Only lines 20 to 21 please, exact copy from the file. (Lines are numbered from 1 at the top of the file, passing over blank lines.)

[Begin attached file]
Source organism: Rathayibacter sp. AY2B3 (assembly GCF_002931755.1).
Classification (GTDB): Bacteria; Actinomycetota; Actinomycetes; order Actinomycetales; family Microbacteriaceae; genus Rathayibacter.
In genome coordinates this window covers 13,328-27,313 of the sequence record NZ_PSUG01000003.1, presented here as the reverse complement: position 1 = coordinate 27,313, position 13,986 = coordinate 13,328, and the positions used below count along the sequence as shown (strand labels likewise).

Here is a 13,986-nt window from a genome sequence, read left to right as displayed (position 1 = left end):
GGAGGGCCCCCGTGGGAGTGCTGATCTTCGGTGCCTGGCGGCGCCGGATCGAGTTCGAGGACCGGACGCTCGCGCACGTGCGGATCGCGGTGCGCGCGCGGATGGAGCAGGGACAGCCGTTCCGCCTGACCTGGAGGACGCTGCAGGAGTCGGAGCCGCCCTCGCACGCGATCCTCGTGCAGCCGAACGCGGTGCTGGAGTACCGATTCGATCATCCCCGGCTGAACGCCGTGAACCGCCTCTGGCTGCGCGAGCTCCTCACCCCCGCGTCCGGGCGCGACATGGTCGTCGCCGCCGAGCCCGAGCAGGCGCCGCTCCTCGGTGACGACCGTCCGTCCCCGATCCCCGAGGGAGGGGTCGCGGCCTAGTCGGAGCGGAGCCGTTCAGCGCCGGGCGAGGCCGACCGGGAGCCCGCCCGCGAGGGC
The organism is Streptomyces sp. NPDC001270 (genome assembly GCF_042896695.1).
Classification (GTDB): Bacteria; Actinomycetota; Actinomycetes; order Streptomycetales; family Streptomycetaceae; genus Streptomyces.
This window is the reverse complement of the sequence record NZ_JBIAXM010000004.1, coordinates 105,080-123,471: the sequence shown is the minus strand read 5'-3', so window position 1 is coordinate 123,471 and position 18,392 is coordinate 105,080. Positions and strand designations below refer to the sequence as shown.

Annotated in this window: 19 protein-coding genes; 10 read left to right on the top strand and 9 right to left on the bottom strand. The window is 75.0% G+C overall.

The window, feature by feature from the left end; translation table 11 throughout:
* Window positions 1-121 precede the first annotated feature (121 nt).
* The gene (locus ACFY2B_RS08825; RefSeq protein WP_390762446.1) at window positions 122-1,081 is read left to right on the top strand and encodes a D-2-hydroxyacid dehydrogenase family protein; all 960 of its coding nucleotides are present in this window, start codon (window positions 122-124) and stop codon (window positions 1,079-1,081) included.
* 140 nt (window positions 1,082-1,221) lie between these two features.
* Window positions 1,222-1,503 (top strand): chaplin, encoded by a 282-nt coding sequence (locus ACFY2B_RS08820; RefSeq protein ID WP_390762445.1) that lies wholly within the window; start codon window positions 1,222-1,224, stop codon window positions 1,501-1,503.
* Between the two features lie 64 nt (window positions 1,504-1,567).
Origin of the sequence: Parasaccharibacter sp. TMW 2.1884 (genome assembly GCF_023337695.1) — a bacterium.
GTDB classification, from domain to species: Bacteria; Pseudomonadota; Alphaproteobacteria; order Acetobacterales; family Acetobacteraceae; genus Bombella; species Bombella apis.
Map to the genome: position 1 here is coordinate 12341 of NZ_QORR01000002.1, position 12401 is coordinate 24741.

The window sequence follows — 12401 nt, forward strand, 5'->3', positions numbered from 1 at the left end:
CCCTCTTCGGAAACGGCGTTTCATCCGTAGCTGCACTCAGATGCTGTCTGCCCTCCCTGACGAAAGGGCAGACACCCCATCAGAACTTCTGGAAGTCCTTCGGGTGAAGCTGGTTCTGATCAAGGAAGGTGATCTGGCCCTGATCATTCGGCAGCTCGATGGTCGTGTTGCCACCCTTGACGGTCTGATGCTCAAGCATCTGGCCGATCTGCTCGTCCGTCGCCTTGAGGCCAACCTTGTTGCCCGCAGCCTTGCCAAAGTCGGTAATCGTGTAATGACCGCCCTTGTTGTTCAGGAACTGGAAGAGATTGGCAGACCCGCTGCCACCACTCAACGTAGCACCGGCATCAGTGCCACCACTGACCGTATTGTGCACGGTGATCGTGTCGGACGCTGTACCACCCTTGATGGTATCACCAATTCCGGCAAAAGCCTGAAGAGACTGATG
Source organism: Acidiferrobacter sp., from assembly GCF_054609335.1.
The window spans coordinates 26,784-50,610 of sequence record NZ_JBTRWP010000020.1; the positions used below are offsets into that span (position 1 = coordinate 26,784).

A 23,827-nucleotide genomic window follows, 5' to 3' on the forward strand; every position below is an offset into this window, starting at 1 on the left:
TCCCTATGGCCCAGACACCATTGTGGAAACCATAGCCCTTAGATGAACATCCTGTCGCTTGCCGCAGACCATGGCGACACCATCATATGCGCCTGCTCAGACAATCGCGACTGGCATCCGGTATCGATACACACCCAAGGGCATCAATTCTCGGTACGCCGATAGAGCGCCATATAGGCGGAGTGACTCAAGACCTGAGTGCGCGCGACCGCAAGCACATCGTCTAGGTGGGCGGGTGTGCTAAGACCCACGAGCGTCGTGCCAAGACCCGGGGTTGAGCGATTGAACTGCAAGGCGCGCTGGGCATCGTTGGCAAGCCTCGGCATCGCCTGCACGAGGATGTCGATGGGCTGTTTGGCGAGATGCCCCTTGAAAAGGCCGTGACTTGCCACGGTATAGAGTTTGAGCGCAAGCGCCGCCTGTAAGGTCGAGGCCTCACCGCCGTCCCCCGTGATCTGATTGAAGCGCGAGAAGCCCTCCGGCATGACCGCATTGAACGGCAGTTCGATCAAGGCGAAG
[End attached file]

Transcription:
CCCTCTTCGGAAACGGCGTTTCATCCGTAGCTGCACTCAGATGCTGTCTGCCCTCCCTGACGAAAGGGCAGACACCCCATCAGAACTTCTGGAAGTCCTTCGGGTGAAGCTGGTTCTGATCAAGGAAGGTGATCTGGCCCTGATCATTCGGCAGCTCGATGGTCGTGTTGCCACCCTTGACGGTCTGATGCTCAAGCATCTGGCCGATCTGCTCGTCCGTCGCCTTGAGGCCAACCTTGTTGCCCGCAGCCTTGCCAAAGTCGGTAATCGTGTAATGACCGCCCTTGTTGTTCAGGAACTGGAAGAGATTGGCAGACCCGCTGCCACCACTCAACGTAGCACCGGCATCAGTGCCACCACTGACCGTATTGTGCACGGTGATCGTGTCGGACGCTGTACCACCCTTGATGGTATCACCAATTCCGGCAAAAGCCTGAAGAGACTGATG
Source organism: Acidiferrobacter sp., from assembly GCF_054609335.1.